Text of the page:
(And yes, my graduate school continues to send me donation requests. I have no idea why they bother.)
posted by 26.2 at 11:29 PM on November 28, 2007 [2 favorites]

1. You will meet this woman, in many other shapes and sizes, throughout your life. She (or he, as the case may be) will turn up among your patients and colleagues. If you are unlucky, you'll get her again in a position of immediate authority. If you are extremely unlucky, you'll get her as the significant other of a close friend or family member and be stuck with her for life. There are about three of her at my current place of employment. Learning to deal with her (or him, as the case may be) is about as important as anything else you learned in nursing school. My method is usually just to say whatever I need to say to end the encounter as quickly as possible. (In your example above, rather than insisting I had had only one short break, I would blame the fictional multiple breaks on diarrhoea or menstrual issues, giving TMI until they backed off.) I'm not saying mine is the best method, just the one that works for me. You'll have to find what works for you.

2. Go to the nursing forums mentioned by others and write a long comprehensive rant about your educational experience. You'll get some closure, and future students who google your institution will be warned.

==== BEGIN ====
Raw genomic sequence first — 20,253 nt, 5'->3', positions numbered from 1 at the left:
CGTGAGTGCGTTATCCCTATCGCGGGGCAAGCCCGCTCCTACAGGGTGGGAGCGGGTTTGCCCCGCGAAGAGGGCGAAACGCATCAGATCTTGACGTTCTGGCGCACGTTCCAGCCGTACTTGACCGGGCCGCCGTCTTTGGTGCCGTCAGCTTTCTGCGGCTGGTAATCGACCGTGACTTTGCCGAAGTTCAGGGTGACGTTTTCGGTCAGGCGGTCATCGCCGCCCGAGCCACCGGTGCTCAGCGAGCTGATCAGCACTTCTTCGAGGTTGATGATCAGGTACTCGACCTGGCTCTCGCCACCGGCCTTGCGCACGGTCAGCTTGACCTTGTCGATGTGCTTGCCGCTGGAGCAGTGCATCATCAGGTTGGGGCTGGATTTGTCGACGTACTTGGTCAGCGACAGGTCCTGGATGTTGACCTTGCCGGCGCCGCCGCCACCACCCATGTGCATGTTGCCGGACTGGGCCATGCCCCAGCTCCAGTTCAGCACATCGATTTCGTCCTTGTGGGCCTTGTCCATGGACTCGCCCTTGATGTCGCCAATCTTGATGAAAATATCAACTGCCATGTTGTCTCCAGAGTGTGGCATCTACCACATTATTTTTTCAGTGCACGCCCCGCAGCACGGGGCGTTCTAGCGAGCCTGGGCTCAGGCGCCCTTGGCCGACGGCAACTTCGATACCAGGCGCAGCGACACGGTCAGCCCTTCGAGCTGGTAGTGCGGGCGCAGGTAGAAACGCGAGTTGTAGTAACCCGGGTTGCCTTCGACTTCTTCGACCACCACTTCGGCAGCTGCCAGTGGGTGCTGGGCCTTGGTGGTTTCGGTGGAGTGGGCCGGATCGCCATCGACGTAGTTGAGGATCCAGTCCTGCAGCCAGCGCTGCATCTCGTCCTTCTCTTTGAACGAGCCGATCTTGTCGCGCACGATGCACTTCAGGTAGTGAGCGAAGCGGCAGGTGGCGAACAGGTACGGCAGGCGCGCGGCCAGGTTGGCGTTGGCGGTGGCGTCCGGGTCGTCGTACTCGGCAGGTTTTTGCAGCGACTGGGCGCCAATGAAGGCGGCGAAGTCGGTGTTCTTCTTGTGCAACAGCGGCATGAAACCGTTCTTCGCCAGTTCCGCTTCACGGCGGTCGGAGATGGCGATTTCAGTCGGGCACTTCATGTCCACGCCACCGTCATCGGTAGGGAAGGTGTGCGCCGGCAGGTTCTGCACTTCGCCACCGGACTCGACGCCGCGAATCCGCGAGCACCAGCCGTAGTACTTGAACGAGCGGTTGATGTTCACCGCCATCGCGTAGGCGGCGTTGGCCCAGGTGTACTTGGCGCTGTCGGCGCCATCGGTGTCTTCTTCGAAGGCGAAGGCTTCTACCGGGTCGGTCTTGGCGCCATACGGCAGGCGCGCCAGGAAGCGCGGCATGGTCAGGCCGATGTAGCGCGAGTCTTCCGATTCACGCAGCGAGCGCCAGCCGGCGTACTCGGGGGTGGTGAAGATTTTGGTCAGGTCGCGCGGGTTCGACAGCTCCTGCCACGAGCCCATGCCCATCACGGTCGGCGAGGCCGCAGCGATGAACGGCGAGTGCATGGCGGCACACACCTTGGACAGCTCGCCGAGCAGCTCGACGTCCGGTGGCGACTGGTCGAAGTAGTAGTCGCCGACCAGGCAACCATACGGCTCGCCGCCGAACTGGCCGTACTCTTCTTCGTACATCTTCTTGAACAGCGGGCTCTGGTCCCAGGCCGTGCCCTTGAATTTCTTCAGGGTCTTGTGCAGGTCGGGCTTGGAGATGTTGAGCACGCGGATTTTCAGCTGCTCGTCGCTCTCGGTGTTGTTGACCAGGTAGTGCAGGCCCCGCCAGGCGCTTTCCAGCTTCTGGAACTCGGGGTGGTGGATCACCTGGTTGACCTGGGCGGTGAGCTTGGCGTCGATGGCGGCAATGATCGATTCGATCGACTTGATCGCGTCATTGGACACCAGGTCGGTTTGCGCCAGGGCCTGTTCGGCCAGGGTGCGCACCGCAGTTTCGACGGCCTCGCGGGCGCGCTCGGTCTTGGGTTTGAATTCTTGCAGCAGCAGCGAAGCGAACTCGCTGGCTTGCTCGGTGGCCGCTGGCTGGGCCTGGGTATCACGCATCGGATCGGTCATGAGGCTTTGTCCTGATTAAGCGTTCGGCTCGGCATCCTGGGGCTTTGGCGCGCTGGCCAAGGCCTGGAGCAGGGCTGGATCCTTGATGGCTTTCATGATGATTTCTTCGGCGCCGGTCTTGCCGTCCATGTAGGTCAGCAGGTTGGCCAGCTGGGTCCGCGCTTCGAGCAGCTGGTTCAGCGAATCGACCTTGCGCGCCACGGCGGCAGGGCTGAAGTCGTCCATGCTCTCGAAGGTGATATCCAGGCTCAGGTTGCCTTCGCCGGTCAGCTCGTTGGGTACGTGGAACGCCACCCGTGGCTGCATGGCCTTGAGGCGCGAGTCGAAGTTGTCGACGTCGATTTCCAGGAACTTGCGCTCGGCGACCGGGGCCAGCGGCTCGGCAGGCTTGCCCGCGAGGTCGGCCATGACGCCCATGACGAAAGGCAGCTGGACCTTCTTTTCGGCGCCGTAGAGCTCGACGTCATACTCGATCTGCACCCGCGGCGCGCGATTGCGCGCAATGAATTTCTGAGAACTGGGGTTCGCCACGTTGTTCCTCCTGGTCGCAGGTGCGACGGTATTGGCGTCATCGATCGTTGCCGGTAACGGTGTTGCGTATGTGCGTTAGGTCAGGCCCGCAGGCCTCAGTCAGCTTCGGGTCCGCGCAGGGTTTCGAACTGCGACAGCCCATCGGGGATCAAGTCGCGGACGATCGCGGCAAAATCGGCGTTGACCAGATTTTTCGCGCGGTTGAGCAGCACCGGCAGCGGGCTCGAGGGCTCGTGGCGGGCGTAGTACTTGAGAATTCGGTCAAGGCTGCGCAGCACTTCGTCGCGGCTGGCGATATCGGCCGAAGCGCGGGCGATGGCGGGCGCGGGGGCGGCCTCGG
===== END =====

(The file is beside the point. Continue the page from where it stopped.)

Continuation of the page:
Best wishes in your new career.
posted by happyturtle at 2:07 AM on November 29, 2007 [2 favorites]

Regardless, I don't quite know how one deals with feeling their education is a joke.
This is not an uncommon feeling. Even without the psycho lecturers.
Believe me, you will not be the first or last person in the world to think their degree was a big waste of time and money but in your field you really didn't have much of a choice. Just put it behind you and get on with your life. Focus on how much you're looking forward to getting a job and forget all about this bad experience.
posted by missmagenta at 3:16 AM on November 29, 2007 [1 favorite]

Once you're out of there you could throw a review up on Just cut'n'paste what you write here; it might help someone else avoid her.

I can't think of a quick fix, but over time real-world experience drowns out classroom learning; after a year in the workplace this will be much less of an issue. On the plus side, you've already proven your tenacity by completing this course... you just have to hang in there a little bit longer.
posted by Leon at 3:45 AM on November 29, 2007

Regardless, I don't quite know how one deals with feeling their education is a joke.

I left medical school feeling like my clinical experiences had been pretty superficial, and that the standards to pass the course were very lax. 6 years later I look back and see medical school as just this weird hoop I had to jump through to become a doctor. 95% of what makes you good at interacting with patients is either innate or acquired after you graduate.
posted by roofus at 4:50 AM on November 29, 2007 [1 favorite]

Oh, man, grad school (of any kind) is such an emotional wringer for almost everyone. I remember once writing in my blog about crying in the middle of my accounting class (long story) and a friend, who had done an MPH replied by saying "doesn't grad school make everyone cry?" It's kind of true.